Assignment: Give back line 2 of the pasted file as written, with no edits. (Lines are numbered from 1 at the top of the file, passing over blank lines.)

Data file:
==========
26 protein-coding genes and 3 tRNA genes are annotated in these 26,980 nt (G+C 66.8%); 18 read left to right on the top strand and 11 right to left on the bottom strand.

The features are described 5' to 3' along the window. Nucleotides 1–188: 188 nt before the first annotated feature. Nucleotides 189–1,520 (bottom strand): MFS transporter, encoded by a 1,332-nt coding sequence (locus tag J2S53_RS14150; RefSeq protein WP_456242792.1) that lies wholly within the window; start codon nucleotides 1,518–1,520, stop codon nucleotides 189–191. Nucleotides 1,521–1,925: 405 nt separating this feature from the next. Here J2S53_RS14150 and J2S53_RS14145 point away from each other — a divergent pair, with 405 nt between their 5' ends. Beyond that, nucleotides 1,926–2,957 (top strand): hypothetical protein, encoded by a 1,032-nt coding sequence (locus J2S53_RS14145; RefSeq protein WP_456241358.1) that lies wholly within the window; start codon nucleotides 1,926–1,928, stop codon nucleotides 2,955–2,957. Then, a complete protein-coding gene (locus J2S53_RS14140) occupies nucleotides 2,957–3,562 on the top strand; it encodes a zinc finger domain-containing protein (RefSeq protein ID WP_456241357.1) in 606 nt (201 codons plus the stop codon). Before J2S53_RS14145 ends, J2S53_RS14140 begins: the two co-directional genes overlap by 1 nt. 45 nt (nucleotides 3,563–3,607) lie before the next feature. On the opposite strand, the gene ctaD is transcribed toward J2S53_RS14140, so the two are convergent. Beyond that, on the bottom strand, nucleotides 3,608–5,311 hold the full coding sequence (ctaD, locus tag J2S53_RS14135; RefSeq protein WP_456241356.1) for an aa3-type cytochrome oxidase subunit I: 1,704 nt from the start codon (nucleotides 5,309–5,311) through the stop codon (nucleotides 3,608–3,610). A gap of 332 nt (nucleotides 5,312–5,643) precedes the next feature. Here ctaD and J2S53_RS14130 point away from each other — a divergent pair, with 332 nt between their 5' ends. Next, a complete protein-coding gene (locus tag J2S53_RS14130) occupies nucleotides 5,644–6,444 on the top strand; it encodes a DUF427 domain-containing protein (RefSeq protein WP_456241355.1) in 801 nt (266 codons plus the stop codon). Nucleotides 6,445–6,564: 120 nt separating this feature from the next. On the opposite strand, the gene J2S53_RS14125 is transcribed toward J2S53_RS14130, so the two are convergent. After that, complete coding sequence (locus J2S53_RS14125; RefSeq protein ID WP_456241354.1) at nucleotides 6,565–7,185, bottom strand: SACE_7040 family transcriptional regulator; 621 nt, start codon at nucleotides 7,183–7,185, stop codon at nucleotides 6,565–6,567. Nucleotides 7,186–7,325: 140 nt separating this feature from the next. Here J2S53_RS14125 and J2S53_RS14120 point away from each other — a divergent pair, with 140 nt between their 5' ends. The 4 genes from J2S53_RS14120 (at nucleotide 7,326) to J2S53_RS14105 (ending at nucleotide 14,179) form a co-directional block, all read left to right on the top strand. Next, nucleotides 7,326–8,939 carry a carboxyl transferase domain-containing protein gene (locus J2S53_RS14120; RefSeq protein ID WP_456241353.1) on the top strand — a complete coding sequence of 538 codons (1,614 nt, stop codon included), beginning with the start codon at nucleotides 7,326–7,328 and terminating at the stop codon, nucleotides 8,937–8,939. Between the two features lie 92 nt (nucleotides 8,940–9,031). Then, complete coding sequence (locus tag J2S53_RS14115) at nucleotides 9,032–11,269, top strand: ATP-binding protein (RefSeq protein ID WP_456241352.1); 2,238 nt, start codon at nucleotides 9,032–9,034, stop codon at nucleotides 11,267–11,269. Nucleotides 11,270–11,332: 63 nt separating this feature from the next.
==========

The features are described 5' to 3' along the window. Nucleotides 1–188: 188 nt before the first annotated feature. Nucleotides 189–1,520 (bottom strand): MFS transporter, encoded by a 1,332-nt coding sequence (locus tag J2S53_RS14150; RefSeq protein WP_456242792.1) that lies wholly within the window; start codon nucleotides 1,518–1,520, stop codon nucleotides 189–191. Nucleotides 1,521–1,925: 405 nt separating this feature from the next. Here J2S53_RS14150 and J2S53_RS14145 point away from each other — a divergent pair, with 405 nt between their 5' ends. Beyond that, nucleotides 1,926–2,957 (top strand): hypothetical protein, encoded by a 1,032-nt coding sequence (locus J2S53_RS14145; RefSeq protein WP_456241358.1) that lies wholly within the window; start codon nucleotides 1,926–1,928, stop codon nucleotides 2,955–2,957. Then, a complete protein-coding gene (locus J2S53_RS14140) occupies nucleotides 2,957–3,562 on the top strand; it encodes a zinc finger domain-containing protein (RefSeq protein ID WP_456241357.1) in 606 nt (201 codons plus the stop codon). Before J2S53_RS14145 ends, J2S53_RS14140 begins: the two co-directional genes overlap by 1 nt. 45 nt (nucleotides 3,563–3,607) lie before the next feature. On the opposite strand, the gene ctaD is transcribed toward J2S53_RS14140, so the two are convergent. Beyond that, on the bottom strand, nucleotides 3,608–5,311 hold the full coding sequence (ctaD, locus tag J2S53_RS14135; RefSeq protein WP_456241356.1) for an aa3-type cytochrome oxidase subunit I: 1,704 nt from the start codon (nucleotides 5,309–5,311) through the stop codon (nucleotides 3,608–3,610). A gap of 332 nt (nucleotides 5,312–5,643) precedes the next feature. Here ctaD and J2S53_RS14130 point away from each other — a divergent pair, with 332 nt between their 5' ends. Next, a complete protein-coding gene (locus tag J2S53_RS14130) occupies nucleotides 5,644–6,444 on the top strand; it encodes a DUF427 domain-containing protein (RefSeq protein WP_456241355.1) in 801 nt (266 codons plus the stop codon). Nucleotides 6,445–6,564: 120 nt separating this feature from the next. On the opposite strand, the gene J2S53_RS14125 is transcribed toward J2S53_RS14130, so the two are convergent. After that, complete coding sequence (locus J2S53_RS14125; RefSeq protein ID WP_456241354.1) at nucleotides 6,565–7,185, bottom strand: SACE_7040 family transcriptional regulator; 621 nt, start codon at nucleotides 7,183–7,185, stop codon at nucleotides 6,565–6,567. Nucleotides 7,186–7,325: 140 nt separating this feature from the next. Here J2S53_RS14125 and J2S53_RS14120 point away from each other — a divergent pair, with 140 nt between their 5' ends. The 4 genes from J2S53_RS14120 (at nucleotide 7,326) to J2S53_RS14105 (ending at nucleotide 14,179) form a co-directional block, all read left to right on the top strand. Next, nucleotides 7,326–8,939 carry a carboxyl transferase domain-containing protein gene (locus J2S53_RS14120; RefSeq protein ID WP_456241353.1) on the top strand — a complete coding sequence of 538 codons (1,614 nt, stop codon included), beginning with the start codon at nucleotides 7,326–7,328 and terminating at the stop codon, nucleotides 8,937–8,939. Between the two features lie 92 nt (nucleotides 8,940–9,031). Then, complete coding sequence (locus tag J2S53_RS14115) at nucleotides 9,032–11,269, top strand: ATP-binding protein (RefSeq protein ID WP_456241352.1); 2,238 nt, start codon at nucleotides 9,032–9,034, stop codon at nucleotides 11,267–11,269. Nucleotides 11,270–11,332: 63 nt separating this feature from the next.